Nonetheless, as several authors in this collection demonstrate, falsafa as a discipline was progressively overtaken, or perhaps swallowed up, by Sunni kalam at some point after the twelfth century. Perhaps the reason for this was the same factor which had caused the translation movement to wind down two centuries earlier: the ideas had been successfully transmitted. Falsafa functioned as an intermediary school, a module provisionally and imperfectly integrated into Muslim culture which allowed Muslim thinkers to entertain Greek ideas and choose those which seemed to them persuasive and true. As a system, however, it did not possess the resources to survive indefinitely. Once Muslims found that their need for a sophisticated philosophical theology was satisfied by the kalaam, falsafa as an independent discipline naturally withered.

This process was no doubt accelerated by the ''congregational'' principle alluded to above. Although Avicenna and Averroes had both served as religious judges, their systems were hardly calculated to attract the masses. Neither were the complexities of the kalaam folk, but the latter nonetheless possessed an advantage. Falsafa had inherited certain concepts which, reproduced and elaborated by Arabic-speaking philosophers, seemed unacceptable even to eirenically minded Semitic mono-theists. The Greek conception of a hierarchy of animate heavens provides one example of an idea of ultimately pagan provenance that was destined to fade away in Islam. Ash'arism and Maturidism were likewise unhappy with the stark determinism of the Neoplatonists, who had taught that God's actions were the ineluctable consequence of his essence, thus negating both human and divine freedom. With reservations, Ash'arism, and to a lesser degree Maturidism, accepted a predetermined universe, but this was shaped by God's attribute of power, which for them was separate from his essence.34 Muslim thought wished to affirm a free and reasonable deity, and this falsafa was unable to supply.35

A separate category of falsafa tenets not only was offensive to Muslim assurances about a morally coherent and autonomous God, but seemed to violate certain fundamental scriptural assurances. As David Burrell notes in his chapter on Muslim doctrines of creation, the qur'anic deity who creates ex nihilo was an impossibility for the Greeks, who favoured a model of eternal emanation. Burrell shows how Ghazali, in his The Incoherence of the Philosophers, refutes this belief, together with two others which seemed both un-Qur'anic and metaphysically absurd. Yet the Incoherence is not a thoroughgoing manifesto against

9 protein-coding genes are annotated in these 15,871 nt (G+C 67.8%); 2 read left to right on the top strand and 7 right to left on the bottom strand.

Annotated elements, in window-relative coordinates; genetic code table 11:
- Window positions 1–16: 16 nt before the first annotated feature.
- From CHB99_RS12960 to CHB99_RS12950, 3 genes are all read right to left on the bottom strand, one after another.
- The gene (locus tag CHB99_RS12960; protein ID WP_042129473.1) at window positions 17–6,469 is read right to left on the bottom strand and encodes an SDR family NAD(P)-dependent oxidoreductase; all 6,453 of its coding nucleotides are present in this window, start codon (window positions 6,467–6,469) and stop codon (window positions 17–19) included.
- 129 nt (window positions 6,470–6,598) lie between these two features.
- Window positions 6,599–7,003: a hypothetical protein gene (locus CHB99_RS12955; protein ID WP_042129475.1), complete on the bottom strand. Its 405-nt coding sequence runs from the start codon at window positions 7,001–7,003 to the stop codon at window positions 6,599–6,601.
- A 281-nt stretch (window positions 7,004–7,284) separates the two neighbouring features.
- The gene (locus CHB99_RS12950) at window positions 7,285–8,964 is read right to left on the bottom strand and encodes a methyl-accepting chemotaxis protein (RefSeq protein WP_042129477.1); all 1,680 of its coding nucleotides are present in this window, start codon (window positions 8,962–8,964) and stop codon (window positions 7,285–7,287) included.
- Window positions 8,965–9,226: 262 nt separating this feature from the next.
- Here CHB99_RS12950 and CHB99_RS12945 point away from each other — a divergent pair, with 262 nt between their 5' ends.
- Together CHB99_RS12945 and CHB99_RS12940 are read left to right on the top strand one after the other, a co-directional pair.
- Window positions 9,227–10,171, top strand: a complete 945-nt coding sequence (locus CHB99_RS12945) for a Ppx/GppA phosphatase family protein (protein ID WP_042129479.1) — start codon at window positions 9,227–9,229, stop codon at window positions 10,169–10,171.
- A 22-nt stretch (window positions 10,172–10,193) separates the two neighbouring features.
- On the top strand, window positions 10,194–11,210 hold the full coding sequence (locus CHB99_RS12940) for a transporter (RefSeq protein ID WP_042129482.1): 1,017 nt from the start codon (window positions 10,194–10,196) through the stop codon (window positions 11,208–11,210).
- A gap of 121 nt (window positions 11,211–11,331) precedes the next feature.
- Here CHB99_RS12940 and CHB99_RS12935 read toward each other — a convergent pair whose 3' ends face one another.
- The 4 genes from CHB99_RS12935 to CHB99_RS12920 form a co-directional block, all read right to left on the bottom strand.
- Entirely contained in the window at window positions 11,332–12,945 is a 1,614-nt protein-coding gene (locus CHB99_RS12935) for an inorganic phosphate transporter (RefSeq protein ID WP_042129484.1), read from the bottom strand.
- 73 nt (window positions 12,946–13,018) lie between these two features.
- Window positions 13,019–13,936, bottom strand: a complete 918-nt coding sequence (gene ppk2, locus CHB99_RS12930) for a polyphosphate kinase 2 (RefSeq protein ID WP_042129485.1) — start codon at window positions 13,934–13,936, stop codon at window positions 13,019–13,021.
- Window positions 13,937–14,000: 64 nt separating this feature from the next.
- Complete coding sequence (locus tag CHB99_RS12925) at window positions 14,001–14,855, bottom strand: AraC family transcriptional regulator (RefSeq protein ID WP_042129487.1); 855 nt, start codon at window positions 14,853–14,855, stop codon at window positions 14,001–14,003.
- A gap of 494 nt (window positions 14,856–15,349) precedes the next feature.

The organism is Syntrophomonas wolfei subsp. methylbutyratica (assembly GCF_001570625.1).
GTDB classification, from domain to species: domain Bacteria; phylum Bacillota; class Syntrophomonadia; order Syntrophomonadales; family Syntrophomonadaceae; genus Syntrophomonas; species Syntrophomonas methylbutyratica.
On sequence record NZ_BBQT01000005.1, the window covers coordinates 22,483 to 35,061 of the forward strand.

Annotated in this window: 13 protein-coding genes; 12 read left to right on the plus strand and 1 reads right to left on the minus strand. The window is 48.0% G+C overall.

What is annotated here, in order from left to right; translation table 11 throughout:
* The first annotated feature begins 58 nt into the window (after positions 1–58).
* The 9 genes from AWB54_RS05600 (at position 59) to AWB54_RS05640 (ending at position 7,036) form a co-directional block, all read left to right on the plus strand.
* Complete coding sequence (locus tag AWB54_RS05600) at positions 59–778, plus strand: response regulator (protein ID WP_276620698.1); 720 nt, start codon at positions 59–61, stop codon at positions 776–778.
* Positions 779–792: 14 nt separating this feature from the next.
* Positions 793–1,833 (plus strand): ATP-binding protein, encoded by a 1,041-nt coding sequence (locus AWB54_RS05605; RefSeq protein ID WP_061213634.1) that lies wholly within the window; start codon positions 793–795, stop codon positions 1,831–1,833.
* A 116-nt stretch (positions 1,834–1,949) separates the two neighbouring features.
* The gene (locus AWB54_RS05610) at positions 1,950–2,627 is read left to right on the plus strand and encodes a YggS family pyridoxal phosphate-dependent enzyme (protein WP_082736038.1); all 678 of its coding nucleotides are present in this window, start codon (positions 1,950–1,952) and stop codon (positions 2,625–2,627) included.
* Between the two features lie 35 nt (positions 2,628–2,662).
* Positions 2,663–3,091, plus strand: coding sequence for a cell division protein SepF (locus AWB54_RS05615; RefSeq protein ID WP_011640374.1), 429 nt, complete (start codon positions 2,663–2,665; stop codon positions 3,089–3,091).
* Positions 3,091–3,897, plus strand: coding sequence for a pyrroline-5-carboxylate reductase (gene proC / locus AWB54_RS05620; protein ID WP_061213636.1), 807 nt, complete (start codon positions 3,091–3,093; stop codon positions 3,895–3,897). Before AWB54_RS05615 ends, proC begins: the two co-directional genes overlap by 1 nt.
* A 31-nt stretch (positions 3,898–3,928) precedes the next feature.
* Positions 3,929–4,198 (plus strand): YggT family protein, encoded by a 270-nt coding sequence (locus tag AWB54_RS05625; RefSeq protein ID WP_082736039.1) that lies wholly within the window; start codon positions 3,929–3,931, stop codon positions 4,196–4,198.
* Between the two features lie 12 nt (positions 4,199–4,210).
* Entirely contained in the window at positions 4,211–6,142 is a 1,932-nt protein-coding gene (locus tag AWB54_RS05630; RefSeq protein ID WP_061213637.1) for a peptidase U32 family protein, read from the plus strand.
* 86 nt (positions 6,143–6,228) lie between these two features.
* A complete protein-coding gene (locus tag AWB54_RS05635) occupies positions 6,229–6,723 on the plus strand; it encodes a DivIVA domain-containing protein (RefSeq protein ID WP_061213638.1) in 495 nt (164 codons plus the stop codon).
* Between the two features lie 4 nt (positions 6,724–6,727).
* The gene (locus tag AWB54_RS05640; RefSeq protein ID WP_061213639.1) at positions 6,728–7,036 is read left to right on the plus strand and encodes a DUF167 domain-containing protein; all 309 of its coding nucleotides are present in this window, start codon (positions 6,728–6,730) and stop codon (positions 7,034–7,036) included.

Avicennian metaphysics; instead it inveighs against certain ancient Hellenistic principles that seemed to have acquired the status of school doctrines.36 Ghazala in fact zealously integrated Greek techniques, the modal logic most notably, into Islamic thought,37 thus opening the way for the systematic theology of Raza, and the thirteenth-century ''golden age'' of Arabic logic.38

The picture that emerges is becoming clearer, and is in fact not terribly surprising. Medieval Muslims treated Greek philosophy rather as modern theologians treat modern secular philosophy. They recoiled at some of its conclusions, and enriched their thought-worlds by constructing imaginative refutations, but they displayed an abiding fascination with its mindset and its methods. While we may, depending on our philosophical preferences, speak of an age of decline, we cannot say that the decline was one of sophistication or of a willingness to use ''reason'' or ''foreign sciences''. Muslim orthodoxy did not shed Hellenism, but steadily accumulated it, and continued to extol the core Aristotelian discipline of logic, not only in kalam, but in law.39 The kalam had come into being as an apologetic exercise to defeat error, a ''therapeutic pragmatism'' as Shihadeh puts it,40 and the absence of major new sectarian movements following its final establishment is presumably a sign that, on its own terms, it did not substantially fall prey to decadence.